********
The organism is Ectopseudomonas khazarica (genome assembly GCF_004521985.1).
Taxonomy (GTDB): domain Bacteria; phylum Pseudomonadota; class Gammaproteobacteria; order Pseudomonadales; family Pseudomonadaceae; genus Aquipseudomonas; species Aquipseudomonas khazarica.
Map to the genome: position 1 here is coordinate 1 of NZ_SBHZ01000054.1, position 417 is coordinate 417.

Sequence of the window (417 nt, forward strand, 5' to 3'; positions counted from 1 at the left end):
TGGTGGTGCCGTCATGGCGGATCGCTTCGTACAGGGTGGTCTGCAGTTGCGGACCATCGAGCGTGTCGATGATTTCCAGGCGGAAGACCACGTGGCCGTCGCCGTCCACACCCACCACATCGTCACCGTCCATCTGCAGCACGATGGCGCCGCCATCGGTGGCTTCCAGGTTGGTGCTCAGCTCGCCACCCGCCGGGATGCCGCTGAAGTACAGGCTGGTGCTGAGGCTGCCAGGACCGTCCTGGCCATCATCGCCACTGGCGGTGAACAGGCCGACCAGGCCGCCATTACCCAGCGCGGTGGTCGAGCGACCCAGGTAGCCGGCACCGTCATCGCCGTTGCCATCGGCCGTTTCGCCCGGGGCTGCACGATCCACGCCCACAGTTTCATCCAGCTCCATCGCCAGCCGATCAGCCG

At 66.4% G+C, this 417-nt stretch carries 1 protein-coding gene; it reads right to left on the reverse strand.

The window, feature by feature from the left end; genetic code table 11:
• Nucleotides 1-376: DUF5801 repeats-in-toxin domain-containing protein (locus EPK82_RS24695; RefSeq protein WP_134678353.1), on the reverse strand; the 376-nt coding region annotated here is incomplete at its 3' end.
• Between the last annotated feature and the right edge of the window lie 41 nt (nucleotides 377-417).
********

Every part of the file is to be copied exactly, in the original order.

The organism is Ectopseudomonas khazarica (genome assembly GCF_004521985.1).
Taxonomy (GTDB): domain Bacteria; phylum Pseudomonadota; class Gammaproteobacteria; order Pseudomonadales; family Pseudomonadaceae; genus Aquipseudomonas; species Aquipseudomonas khazarica.
Map to the genome: position 1 here is coordinate 1 of NZ_SBHZ01000054.1, position 417 is coordinate 417.

Sequence of the window (417 nt, forward strand, 5' to 3'; positions counted from 1 at the left end):
TGGTGGTGCCGTCATGGCGGATCGCTTCGTACAGGGTGGTCTGCAGTTGCGGACCATCGAGCGTGTCGATGATTTCCAGGCGGAAGACCACGTGGCCGTCGCCGTCCACACCCACCACATCGTCACCGTCCATCTGCAGCACGATGGCGCCGCCATCGGTGGCTTCCAGGTTGGTGCTCAGCTCGCCACCCGCCGGGATGCCGCTGAAGTACAGGCTGGTGCTGAGGCTGCCAGGACCGTCCTGGCCATCATCGCCACTGGCGGTGAACAGGCCGACCAGGCCGCCATTACCCAGCGCGGTGGTCGAGCGACCCAGGTAGCCGGCACCGTCATCGCCGTTGCCATCGGCCGTTTCGCCCGGGGCTGCACGATCCACGCCCACAGTTTCATCCAGCTCCATCGCCAGCCGATCAGCCG

At 66.4% G+C, this 417-nt stretch carries 1 protein-coding gene; it reads right to left on the reverse strand.

The window, feature by feature from the left end; genetic code table 11:
• Nucleotides 1-376: DUF5801 repeats-in-toxin domain-containing protein (locus EPK82_RS24695; RefSeq protein WP_134678353.1), on the reverse strand; the 376-nt coding region annotated here is incomplete at its 3' end.
• Between the last annotated feature and the right edge of the window lie 41 nt (nucleotides 377-417).